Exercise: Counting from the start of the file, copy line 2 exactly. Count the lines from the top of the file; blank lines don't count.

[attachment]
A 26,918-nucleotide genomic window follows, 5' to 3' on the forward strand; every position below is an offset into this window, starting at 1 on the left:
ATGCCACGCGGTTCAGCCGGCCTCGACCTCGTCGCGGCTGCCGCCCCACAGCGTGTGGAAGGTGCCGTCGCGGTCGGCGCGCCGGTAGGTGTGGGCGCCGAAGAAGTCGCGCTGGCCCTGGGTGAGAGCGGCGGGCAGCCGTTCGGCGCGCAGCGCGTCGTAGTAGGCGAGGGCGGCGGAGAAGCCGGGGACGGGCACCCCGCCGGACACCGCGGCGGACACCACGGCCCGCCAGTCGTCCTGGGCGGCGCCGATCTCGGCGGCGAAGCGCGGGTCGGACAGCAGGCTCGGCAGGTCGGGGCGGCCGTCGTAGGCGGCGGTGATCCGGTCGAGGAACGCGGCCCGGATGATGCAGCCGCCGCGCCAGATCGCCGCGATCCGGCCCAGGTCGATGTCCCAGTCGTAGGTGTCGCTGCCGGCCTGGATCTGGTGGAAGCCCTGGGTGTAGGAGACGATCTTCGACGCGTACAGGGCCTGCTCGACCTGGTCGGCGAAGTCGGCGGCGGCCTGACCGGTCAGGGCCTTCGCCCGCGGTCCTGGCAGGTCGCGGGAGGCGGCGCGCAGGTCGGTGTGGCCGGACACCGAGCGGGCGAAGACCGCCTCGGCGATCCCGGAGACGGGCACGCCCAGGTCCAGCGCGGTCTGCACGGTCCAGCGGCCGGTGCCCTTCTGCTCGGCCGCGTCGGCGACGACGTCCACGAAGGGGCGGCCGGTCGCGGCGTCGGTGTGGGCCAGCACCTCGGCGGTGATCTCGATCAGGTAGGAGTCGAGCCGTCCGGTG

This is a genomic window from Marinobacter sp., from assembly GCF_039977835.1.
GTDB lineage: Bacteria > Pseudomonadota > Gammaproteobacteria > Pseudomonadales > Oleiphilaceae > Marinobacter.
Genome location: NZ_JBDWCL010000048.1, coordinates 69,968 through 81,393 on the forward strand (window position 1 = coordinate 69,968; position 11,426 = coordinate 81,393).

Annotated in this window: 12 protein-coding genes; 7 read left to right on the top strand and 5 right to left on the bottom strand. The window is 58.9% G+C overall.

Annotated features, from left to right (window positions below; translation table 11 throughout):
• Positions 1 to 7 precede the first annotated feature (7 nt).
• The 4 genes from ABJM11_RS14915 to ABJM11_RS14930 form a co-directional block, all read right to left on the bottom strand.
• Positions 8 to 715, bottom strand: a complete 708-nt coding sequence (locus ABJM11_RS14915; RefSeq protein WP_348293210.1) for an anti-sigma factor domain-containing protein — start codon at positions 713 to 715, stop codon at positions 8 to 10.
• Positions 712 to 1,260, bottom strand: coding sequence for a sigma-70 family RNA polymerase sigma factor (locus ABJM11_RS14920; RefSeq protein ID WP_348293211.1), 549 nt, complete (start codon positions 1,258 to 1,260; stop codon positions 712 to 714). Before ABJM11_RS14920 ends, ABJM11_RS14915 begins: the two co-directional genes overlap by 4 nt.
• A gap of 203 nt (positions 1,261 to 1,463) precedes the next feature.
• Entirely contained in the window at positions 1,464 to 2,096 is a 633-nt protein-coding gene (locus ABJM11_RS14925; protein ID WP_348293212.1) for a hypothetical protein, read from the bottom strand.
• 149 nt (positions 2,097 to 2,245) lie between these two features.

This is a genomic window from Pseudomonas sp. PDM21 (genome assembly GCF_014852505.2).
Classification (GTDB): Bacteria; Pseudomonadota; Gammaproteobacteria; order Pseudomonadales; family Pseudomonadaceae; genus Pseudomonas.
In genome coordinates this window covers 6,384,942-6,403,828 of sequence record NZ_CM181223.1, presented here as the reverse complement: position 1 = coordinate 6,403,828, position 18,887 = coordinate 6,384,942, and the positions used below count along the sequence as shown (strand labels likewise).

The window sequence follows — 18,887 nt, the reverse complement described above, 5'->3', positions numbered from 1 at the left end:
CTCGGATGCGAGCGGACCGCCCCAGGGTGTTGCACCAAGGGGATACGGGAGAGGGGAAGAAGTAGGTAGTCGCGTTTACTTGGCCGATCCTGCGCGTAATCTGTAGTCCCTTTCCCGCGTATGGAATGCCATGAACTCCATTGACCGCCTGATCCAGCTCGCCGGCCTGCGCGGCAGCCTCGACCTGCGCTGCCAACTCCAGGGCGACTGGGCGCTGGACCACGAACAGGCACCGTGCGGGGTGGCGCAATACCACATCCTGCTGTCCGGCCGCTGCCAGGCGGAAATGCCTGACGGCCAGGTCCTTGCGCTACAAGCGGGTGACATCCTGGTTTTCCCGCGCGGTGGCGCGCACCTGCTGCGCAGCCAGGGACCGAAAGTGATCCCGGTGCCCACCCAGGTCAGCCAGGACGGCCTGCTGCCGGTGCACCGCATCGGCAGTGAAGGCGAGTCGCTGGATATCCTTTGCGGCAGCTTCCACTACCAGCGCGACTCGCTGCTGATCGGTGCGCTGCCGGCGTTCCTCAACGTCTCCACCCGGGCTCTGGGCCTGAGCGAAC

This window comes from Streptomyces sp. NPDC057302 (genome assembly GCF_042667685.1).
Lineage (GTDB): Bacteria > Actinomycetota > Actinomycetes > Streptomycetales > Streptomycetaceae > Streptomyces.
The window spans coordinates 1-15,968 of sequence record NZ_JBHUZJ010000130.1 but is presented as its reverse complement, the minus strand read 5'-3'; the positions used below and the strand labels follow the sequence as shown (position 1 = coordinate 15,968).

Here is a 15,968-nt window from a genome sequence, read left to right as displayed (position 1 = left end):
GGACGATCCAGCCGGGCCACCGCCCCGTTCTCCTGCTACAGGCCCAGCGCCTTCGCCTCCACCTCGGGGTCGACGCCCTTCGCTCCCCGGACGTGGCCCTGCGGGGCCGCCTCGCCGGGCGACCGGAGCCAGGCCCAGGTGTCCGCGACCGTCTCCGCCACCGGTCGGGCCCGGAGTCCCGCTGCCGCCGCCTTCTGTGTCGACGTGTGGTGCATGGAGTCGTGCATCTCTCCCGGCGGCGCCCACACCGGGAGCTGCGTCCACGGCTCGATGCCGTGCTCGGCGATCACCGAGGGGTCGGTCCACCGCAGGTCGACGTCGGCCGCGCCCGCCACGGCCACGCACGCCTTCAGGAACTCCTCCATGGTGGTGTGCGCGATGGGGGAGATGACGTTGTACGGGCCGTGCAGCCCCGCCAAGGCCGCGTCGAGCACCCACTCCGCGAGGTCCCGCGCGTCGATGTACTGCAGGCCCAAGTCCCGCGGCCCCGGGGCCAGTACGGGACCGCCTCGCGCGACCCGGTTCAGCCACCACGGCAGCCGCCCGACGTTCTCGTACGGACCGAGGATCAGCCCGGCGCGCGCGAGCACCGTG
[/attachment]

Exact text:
ATGCCACGCGGTTCAGCCGGCCTCGACCTCGTCGCGGCTGCCGCCCCACAGCGTGTGGAAGGTGCCGTCGCGGTCGGCGCGCCGGTAGGTGTGGGCGCCGAAGAAGTCGCGCTGGCCCTGGGTGAGAGCGGCGGGCAGCCGTTCGGCGCGCAGCGCGTCGTAGTAGGCGAGGGCGGCGGAGAAGCCGGGGACGGGCACCCCGCCGGACACCGCGGCGGACACCACGGCCCGCCAGTCGTCCTGGGCGGCGCCGATCTCGGCGGCGAAGCGCGGGTCGGACAGCAGGCTCGGCAGGTCGGGGCGGCCGTCGTAGGCGGCGGTGATCCGGTCGAGGAACGCGGCCCGGATGATGCAGCCGCCGCGCCAGATCGCCGCGATCCGGCCCAGGTCGATGTCCCAGTCGTAGGTGTCGCTGCCGGCCTGGATCTGGTGGAAGCCCTGGGTGTAGGAGACGATCTTCGACGCGTACAGGGCCTGCTCGACCTGGTCGGCGAAGTCGGCGGCGGCCTGACCGGTCAGGGCCTTCGCCCGCGGTCCTGGCAGGTCGCGGGAGGCGGCGCGCAGGTCGGTGTGGCCGGACACCGAGCGGGCGAAGACCGCCTCGGCGATCCCGGAGACGGGCACGCCCAGGTCCAGCGCGGTCTGCACGGTCCAGCGGCCGGTGCCCTTCTGCTCGGCCGCGTCGGCGACGACGTCCACGAAGGGGCGGCCGGTCGCGGCGTCGGTGTGGGCCAGCACCTCGGCGGTGATCTCGATCAGGTAGGAGTCGAGCCGTCCGGTG